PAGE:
Google Developers - Recommendations

  • That's completely okay and in fact it is good that people care about their sites.

    Good. Because a lot of people do. I'm one of them. :)



    Yet there is nothing for us to fix because there is nothing wrong:

    That is not how it is going to come across or how it will be upheld. I am getting Google warnings about this and notifications about this.



    because they're not standardized

    Google makes their own standard. You can comply or ignore it. Ignoring it usually has consequences.

    • Official Post

    Google makes their own standard. You can comply or ignore it. Ignoring it usually has consequences.

    We comply with their standard, this is obvious because there are no errors. Not a single one.


    All it does is giving a heads up that there is something it does not recognize, but things that are not recognized will result in being ignored. The OGP tags are required to be able to properly share with Facebook, Twitter and even Google Plus. Notice the last thing? Right, Google even requires you to use them in order to properly share things on Google Plus.

  • All it does is giving a heads up that there is something it does not recognize, but things that are not recognized will result in being ignored. The OGP tags are required to be able to properly share with Facebook, Twitter and even Google Plus. Notice the last thing? Right, Google even requires you to use them in order to properly share things on Google Plus.

    So all the more reason to include them ;)


    Because a lot of people (myself included), use the power of social media.

    • Official Post

    Because a lot of people (myself included), use the power of social media.

    Yes and that's why these meta tags are there, because they're required to accomplish that.


    And as funny as it gets: You demanding in this thread is to remove them. "Fixing" the warnings can only be accomplished by purging them.

  • Yes and that's why these meta tags are there, because they're required to accomplish that.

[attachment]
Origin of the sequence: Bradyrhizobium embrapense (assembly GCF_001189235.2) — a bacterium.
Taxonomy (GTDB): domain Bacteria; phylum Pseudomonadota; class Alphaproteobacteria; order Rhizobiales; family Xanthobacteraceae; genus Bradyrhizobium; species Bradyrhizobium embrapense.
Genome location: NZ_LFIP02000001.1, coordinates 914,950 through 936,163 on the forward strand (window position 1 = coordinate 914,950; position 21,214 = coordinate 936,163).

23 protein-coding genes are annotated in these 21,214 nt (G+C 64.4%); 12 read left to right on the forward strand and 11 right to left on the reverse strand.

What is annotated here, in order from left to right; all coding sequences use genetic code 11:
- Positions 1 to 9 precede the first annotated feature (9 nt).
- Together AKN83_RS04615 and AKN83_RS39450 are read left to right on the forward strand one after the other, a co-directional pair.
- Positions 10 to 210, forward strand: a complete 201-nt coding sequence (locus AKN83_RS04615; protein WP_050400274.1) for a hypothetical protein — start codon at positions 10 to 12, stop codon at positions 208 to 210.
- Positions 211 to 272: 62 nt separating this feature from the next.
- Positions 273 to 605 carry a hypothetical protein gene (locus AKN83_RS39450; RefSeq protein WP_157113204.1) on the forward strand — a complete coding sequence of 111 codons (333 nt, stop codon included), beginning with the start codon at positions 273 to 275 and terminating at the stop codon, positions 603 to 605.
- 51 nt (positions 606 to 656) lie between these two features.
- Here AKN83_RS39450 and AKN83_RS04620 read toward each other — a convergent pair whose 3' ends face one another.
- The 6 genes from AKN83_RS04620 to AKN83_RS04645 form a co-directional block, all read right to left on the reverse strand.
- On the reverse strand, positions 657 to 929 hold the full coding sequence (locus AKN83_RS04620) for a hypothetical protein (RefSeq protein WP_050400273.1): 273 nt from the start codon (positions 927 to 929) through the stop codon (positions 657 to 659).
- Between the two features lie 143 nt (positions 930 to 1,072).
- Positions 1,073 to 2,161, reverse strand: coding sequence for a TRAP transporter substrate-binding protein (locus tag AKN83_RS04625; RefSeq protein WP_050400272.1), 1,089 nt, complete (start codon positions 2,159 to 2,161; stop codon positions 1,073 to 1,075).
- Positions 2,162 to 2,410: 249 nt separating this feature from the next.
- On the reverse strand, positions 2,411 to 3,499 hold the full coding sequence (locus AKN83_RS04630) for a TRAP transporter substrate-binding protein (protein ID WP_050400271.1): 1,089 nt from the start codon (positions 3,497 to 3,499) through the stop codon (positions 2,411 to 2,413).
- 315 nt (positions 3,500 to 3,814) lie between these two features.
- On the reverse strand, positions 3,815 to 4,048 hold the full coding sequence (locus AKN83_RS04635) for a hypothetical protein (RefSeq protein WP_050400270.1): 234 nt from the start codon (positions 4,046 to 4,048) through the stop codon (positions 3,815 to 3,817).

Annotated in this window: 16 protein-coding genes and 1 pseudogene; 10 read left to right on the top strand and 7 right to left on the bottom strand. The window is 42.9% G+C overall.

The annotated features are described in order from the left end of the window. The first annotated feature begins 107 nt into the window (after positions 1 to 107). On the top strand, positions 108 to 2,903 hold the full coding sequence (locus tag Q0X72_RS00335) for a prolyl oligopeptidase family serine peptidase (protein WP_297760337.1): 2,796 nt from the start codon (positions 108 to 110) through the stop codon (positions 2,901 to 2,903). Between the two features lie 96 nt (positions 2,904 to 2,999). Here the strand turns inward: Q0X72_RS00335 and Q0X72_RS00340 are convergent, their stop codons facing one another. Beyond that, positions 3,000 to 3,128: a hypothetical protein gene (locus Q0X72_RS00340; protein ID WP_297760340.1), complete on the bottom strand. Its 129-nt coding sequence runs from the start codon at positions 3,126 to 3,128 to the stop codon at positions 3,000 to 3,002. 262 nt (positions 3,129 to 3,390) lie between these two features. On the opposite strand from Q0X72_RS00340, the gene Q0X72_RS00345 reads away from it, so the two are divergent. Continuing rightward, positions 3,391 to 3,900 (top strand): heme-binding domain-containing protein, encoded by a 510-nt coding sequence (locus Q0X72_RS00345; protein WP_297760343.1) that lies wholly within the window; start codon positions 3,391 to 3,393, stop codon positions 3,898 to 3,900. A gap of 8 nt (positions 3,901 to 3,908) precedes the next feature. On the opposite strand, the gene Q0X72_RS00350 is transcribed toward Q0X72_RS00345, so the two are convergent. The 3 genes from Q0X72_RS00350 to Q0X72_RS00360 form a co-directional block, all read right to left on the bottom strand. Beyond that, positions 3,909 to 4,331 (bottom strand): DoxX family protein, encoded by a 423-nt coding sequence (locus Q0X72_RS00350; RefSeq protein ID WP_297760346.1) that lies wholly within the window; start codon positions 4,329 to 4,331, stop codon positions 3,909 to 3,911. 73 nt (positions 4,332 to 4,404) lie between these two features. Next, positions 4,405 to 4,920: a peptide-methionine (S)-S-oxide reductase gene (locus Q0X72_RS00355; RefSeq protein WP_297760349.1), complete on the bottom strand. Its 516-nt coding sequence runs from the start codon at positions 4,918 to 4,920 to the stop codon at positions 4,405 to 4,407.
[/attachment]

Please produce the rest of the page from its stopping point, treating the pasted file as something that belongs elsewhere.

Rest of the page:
And as funny as it gets: You demanding in this thread is to remove them. "Fixing" the warnings can only be accomplished by purging them.

    No, I'm asking you to please include them with the compliance of adding the missing part. Which can be done, because IP.Board is 1 step away from full compliance (they have both).


    https://developers.google.com/…ress-for-my-homepage%252F


    If your competitor can do it, I have fair you can too.

  • You demanding

    Off topic:


    I never demand anything. I do however sometimes in an effort to get to the point, become short in my replies (using as few words as possible). It should not be interpreted as me trying to be aggressive or hostile or anything unfriendly.


    While I do get passionate sometimes about things that are important to me OR if I'm frustrated trying to figure something out... If in doubt or if you think I need to take it a notch down, please speak up.


    My communication skills are a bit limited sometimes on the internet and I am sometimes misunderstood. So please do not think I am demanding anything.

    Edited once, last by Aslan ().

  • There is nothing missing. By "empty", the tool means there’s no child schema elements inside that parent.

    I feel we're getting hung up on "fine print" (terminology)


    Empty, means missing, means absent, means not there.


    I would like it to comply with Google to include it so it will not be empty or missing and for it to be there.

  • To show you how stupid this tool is, replace all occurences of rel="author" with with rel="xauthor".

    That's basically all it's looking for, yes. Which is good enough for Google.


    I never said I like their standards... But liking it is irrelevant, so long as there is compliance... Which is what Google holds you on.

  • To show you how stupid this tool is, replace all occurences of rel="author" with with rel="xauthor".

    One would hope that it would actually reference the author, but hell... If you want quick and easy.... You could simply have it spit out the name of the site. It still would technically be compliance

    • Official Post

    Google no longer cares for rel="author" because they dropped the support for it.


    By the way, IP.B is not really a step ahead, because they don't use rel="author" at all and thus avoid it completely. This is like avoiding a car accident by simply not driving a car.

  • That's no standard, that's an error at their end...

    Their tool does not take into account who the author is, because it does not take into account which platform it is reading. So filling in rel="xauthor" is good enough for that basic tool.


    Google Bot however I would imagine would be a little more thorough... maybe.

  • Google no longer cares for rel="author" because they dropped the support for it.


    By the way, IP.B is not really a step ahead, because they don't use rel="author" at all and thus avoid it completely. This is like avoiding a car accident by simply not driving a car.

    Regrettably, I see dumb people... I see dump people all the time... While you and I may not be one of then... For simplicity, many folks are going to notice that IP.Board can do it and you cannot. They are only 1 step away from compliance


    https://developers.google.com/…ress-for-my-homepage%252F


    That is going to become a selling point. I never said it will be fair.


    But even putting that aside... As you have said, Google is not the only game in town. You have Bring, Yahoo, Duck Duck Go, Ask, and Baidu just to name a few.

    Edited once, last by Aslan ().

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